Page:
THE Government must decide the fate of most English rail franchises by Sunday, when the Emergency Measures Agreements which came into force on 23 March run out.
However, transport secretary Grant Shapps refused to reveal what could happen when he was questioned by the Labour/Co-op. MP for Oldham West and Royton, Jim McMahon, saying only that: ‘As the hon. Gentleman points out, it is the case that the EMAs, as they are called, come to an end quite shortly. I do not think the House would realistically expect me to stand here and carry out those negotiations in public, but I reassure him that I will certainly return to make a statement in the House as soon as there is something to say.’
The EMAs provided a temporary financial umbrella for the franchises, as their revenues fell to less than 10 per cent as a result of the lockdown, with the government paying all the costs and also collecting revenue. It has been paying a management fee to each franchise, and the total cost of keeping the passenger railways running has been put at £3.5 billon so far.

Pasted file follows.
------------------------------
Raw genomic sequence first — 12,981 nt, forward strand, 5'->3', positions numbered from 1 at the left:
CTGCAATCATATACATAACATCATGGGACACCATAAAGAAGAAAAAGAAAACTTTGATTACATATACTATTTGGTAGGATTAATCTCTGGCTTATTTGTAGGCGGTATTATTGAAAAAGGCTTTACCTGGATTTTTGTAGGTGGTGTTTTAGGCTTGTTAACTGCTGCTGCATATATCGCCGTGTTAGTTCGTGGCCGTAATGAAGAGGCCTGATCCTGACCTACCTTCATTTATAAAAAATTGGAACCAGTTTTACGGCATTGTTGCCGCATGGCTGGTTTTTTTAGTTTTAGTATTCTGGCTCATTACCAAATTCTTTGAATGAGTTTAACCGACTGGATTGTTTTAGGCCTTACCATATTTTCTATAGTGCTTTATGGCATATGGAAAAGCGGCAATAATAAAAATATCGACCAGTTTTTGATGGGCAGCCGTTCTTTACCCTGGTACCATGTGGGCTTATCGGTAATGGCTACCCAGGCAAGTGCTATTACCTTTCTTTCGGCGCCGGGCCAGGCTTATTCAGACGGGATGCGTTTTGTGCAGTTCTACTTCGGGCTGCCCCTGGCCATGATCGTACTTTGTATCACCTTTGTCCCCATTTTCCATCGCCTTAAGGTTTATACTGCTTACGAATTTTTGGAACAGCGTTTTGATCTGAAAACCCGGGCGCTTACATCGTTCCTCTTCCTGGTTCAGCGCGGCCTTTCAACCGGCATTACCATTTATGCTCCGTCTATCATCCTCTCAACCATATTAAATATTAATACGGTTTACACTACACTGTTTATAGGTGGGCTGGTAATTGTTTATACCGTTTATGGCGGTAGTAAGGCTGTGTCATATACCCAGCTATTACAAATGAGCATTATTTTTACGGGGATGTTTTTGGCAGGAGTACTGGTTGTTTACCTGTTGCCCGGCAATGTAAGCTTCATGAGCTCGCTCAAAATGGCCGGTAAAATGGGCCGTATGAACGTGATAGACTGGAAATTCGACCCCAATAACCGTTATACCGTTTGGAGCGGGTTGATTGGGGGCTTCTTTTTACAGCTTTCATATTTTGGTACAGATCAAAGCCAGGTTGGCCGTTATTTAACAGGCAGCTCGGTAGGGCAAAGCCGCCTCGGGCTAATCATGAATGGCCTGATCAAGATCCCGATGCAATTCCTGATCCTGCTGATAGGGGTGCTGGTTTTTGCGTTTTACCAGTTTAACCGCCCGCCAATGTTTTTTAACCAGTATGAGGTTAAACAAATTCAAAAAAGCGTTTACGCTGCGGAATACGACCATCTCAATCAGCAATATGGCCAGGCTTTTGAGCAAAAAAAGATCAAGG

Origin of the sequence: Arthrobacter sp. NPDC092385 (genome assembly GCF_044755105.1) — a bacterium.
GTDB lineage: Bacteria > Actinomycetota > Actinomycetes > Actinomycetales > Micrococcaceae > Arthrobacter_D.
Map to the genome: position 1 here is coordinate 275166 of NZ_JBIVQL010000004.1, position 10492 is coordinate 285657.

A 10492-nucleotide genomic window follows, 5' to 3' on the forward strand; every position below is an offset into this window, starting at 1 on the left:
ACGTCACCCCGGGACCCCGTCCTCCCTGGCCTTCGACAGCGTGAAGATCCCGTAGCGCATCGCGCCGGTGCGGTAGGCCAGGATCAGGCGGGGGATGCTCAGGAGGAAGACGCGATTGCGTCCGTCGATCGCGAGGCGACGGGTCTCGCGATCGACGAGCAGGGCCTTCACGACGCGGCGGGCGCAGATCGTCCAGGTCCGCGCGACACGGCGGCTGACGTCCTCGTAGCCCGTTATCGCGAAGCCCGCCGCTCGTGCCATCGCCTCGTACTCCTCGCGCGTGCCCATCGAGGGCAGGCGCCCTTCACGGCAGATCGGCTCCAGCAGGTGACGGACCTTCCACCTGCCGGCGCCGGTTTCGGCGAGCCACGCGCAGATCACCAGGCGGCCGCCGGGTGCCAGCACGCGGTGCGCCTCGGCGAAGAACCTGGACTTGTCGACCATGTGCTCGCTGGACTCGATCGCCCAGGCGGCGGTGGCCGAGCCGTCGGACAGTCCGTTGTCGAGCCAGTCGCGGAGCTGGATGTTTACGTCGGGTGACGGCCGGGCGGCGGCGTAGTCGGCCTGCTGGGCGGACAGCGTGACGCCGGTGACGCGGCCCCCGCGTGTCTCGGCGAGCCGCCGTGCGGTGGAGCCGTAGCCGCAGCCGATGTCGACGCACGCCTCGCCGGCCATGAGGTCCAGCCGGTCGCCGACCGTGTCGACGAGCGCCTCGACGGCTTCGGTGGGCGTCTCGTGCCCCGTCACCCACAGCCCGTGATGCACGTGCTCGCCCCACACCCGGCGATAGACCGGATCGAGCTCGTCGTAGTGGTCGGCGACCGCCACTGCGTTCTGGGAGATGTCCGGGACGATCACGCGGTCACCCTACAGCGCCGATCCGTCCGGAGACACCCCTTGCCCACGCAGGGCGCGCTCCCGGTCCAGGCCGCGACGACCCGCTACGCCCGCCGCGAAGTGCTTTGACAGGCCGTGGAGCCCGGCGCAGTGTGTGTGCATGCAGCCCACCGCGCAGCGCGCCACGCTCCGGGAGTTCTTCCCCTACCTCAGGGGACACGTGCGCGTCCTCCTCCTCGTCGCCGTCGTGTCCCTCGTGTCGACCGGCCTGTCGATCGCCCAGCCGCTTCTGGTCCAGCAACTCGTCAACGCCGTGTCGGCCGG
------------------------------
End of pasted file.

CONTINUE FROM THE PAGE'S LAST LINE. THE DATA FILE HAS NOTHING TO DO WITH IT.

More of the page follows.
As things stand, the Department for Transport already controls LNER and Northern, while FirstGroup’s Great Western Railway is the only franchise to have been given an extension to its EMA so far. This will now last until at least 26 June next year.
Mr Shapps told MPs that passenger figures had been rising again, saying: ‘Some 62 per cent of workers across the country are now going back to work. That is the highest level since the crisis began. In particular, the figure for last week—the week commencing 7 September—was 42 per cent back on our national rail services.’
Another deadline will loom next month, because the separate agreement to support Transport for London runs out on 17 October.
Transport minister Andrew Stevenson said ‘The Department regularly engages with Transport for London and the Mayor, including in relation to understanding the impact of Covid-19.’
When pressed, he added: ‘The Government agreed a £1.6 billion funding package in May. But let us be clear that Transport for London’s finances were in trouble well before Covid-19, with a projected deficit of £220 million last year and £422 million the year before. Many of the financial problems can be directly traced to poor decision making by the current Mayor of London.’